The feeling of relief, jubilation, or shock that a victim in a personal injury case may experience upon being awarded a large verdict by a jury can quickly diminish if the verdict is reduced by a judge shortly after. The victim may be surprised to learn that this is within the court’s power, especially when he or she was relying on the jury to make the right decision.
In some cases, the reduction of an awarded jury verdict may be because there is a finding that the victim was at fault in the incident that led to an injury. This is because some states use a modified comparative negligence doctrine. This means that if a jury finds a victim was partially at fault, then it can reduce a verdict by the percentage of the fault attributable to the victim. A plaintiff who is more than 50 percent at fault cannot recover damages at all.
In other cases, a victim’s jury award may be reduced where an appeals court determines that an award is excessive for one reason or another, including an improper award of punitive damages. Punitive damages are damages that are awarded by a judge or jury to punish the at-fault party (defendant) if their behavior or actions that caused the accident was especially egregious. Punitive damages are also meant to send a message to society that this behavior is unacceptable.
There are some cases in which punitive damages cannot be awarded, for example in cases against a governmental entity. If there has been an award of punitive damages in cases where a court finds that as a matter of law or policy they should not have been awarded, it is likely that the award will be reversed.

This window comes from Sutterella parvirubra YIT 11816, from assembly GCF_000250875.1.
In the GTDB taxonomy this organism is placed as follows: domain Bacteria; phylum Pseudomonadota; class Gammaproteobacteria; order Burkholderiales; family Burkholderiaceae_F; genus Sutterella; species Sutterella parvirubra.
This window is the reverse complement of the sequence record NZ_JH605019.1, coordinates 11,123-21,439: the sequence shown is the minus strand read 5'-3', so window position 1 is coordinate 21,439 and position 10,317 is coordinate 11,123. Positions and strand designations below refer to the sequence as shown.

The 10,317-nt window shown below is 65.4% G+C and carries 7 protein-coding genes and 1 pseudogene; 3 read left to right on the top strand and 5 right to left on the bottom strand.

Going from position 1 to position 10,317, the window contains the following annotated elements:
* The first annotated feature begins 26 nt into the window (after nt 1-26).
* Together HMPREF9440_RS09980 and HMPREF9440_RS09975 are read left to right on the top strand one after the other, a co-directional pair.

The other way in which a victim may find themselves losing on a jury award of damages is if the court grants a defendant’s motion for a judgment notwithstanding the verdict, also referred to a s a JNOV. This is a motion that the losing party puts forth after the verdict but before final judgment is entered in the case.
This is a post-trial motion that is considered somewhat routine in many cases, and although not that often, such motions are sometimes granted. When a party presenting this motion is successful, the judge can reverse the finding of liability based on the law, and with that reverse any monetary award altogether. A denial or reduction of an award may be appealed to a higher court, and in some cases, an appeal can lead to a reversal.
In some cases, it is the plaintiff who believes a negative jury verdict is not upheld by the evidence and their personal injury attorney may file a JNOV motion. If granted, the amount of damages the victim may collect is determined later.
Although the majority of personal injury cases settle before they ever reach the courtroom, litigating a personal injury case can be complex and requires the skill and legal expertise of an experienced personal injury lawyer.